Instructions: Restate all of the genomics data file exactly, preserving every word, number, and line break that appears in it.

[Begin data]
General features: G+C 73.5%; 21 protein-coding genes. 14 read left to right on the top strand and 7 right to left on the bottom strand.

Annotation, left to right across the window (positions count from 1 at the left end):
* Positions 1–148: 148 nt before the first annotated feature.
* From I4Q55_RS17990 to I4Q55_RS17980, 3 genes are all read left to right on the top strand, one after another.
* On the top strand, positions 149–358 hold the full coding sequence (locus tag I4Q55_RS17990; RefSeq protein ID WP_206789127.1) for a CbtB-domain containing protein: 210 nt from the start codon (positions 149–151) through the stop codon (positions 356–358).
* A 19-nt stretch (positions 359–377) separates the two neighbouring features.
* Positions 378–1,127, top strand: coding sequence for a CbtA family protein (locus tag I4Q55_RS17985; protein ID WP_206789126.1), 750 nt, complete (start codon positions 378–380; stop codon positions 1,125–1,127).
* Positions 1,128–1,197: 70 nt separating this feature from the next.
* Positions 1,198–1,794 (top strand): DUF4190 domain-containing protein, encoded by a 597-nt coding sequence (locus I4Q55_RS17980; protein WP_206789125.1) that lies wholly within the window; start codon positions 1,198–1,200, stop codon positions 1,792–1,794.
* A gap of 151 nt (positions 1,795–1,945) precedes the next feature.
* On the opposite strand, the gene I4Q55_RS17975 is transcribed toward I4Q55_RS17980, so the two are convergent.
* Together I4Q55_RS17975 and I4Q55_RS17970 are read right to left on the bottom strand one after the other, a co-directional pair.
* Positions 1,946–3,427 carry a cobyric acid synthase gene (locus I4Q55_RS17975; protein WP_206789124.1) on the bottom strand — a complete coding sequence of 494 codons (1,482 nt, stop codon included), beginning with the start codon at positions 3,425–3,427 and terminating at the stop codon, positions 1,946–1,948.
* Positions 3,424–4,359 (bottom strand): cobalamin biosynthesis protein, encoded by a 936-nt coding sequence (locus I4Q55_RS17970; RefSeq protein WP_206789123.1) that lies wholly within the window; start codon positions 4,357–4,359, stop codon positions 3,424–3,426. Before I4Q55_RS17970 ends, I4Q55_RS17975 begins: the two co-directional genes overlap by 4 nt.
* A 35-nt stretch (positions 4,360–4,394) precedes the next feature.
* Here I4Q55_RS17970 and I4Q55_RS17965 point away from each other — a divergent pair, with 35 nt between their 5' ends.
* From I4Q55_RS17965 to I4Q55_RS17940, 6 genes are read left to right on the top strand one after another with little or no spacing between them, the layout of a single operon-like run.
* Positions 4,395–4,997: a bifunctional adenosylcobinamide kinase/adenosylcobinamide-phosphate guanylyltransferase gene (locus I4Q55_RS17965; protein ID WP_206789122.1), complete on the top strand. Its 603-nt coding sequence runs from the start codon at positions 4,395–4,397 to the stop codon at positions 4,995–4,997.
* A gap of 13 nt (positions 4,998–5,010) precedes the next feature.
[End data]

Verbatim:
General features: G+C 73.5%; 21 protein-coding genes. 14 read left to right on the top strand and 7 right to left on the bottom strand.

Annotation, left to right across the window (positions count from 1 at the left end):
* Positions 1–148: 148 nt before the first annotated feature.
* From I4Q55_RS17990 to I4Q55_RS17980, 3 genes are all read left to right on the top strand, one after another.
* On the top strand, positions 149–358 hold the full coding sequence (locus tag I4Q55_RS17990; RefSeq protein ID WP_206789127.1) for a CbtB-domain containing protein: 210 nt from the start codon (positions 149–151) through the stop codon (positions 356–358).
* A 19-nt stretch (positions 359–377) separates the two neighbouring features.
* Positions 378–1,127, top strand: coding sequence for a CbtA family protein (locus tag I4Q55_RS17985; protein ID WP_206789126.1), 750 nt, complete (start codon positions 378–380; stop codon positions 1,125–1,127).
* Positions 1,128–1,197: 70 nt separating this feature from the next.
* Positions 1,198–1,794 (top strand): DUF4190 domain-containing protein, encoded by a 597-nt coding sequence (locus I4Q55_RS17980; protein WP_206789125.1) that lies wholly within the window; start codon positions 1,198–1,200, stop codon positions 1,792–1,794.
* A gap of 151 nt (positions 1,795–1,945) precedes the next feature.
* On the opposite strand, the gene I4Q55_RS17975 is transcribed toward I4Q55_RS17980, so the two are convergent.
* Together I4Q55_RS17975 and I4Q55_RS17970 are read right to left on the bottom strand one after the other, a co-directional pair.
* Positions 1,946–3,427 carry a cobyric acid synthase gene (locus I4Q55_RS17975; protein WP_206789124.1) on the bottom strand — a complete coding sequence of 494 codons (1,482 nt, stop codon included), beginning with the start codon at positions 3,425–3,427 and terminating at the stop codon, positions 1,946–1,948.
* Positions 3,424–4,359 (bottom strand): cobalamin biosynthesis protein, encoded by a 936-nt coding sequence (locus I4Q55_RS17970; RefSeq protein WP_206789123.1) that lies wholly within the window; start codon positions 4,357–4,359, stop codon positions 3,424–3,426. Before I4Q55_RS17970 ends, I4Q55_RS17975 begins: the two co-directional genes overlap by 4 nt.
* A 35-nt stretch (positions 4,360–4,394) precedes the next feature.
* Here I4Q55_RS17970 and I4Q55_RS17965 point away from each other — a divergent pair, with 35 nt between their 5' ends.
* From I4Q55_RS17965 to I4Q55_RS17940, 6 genes are read left to right on the top strand one after another with little or no spacing between them, the layout of a single operon-like run.
* Positions 4,395–4,997: a bifunctional adenosylcobinamide kinase/adenosylcobinamide-phosphate guanylyltransferase gene (locus I4Q55_RS17965; protein ID WP_206789122.1), complete on the top strand. Its 603-nt coding sequence runs from the start codon at positions 4,395–4,397 to the stop codon at positions 4,995–4,997.
* A gap of 13 nt (positions 4,998–5,010) precedes the next feature.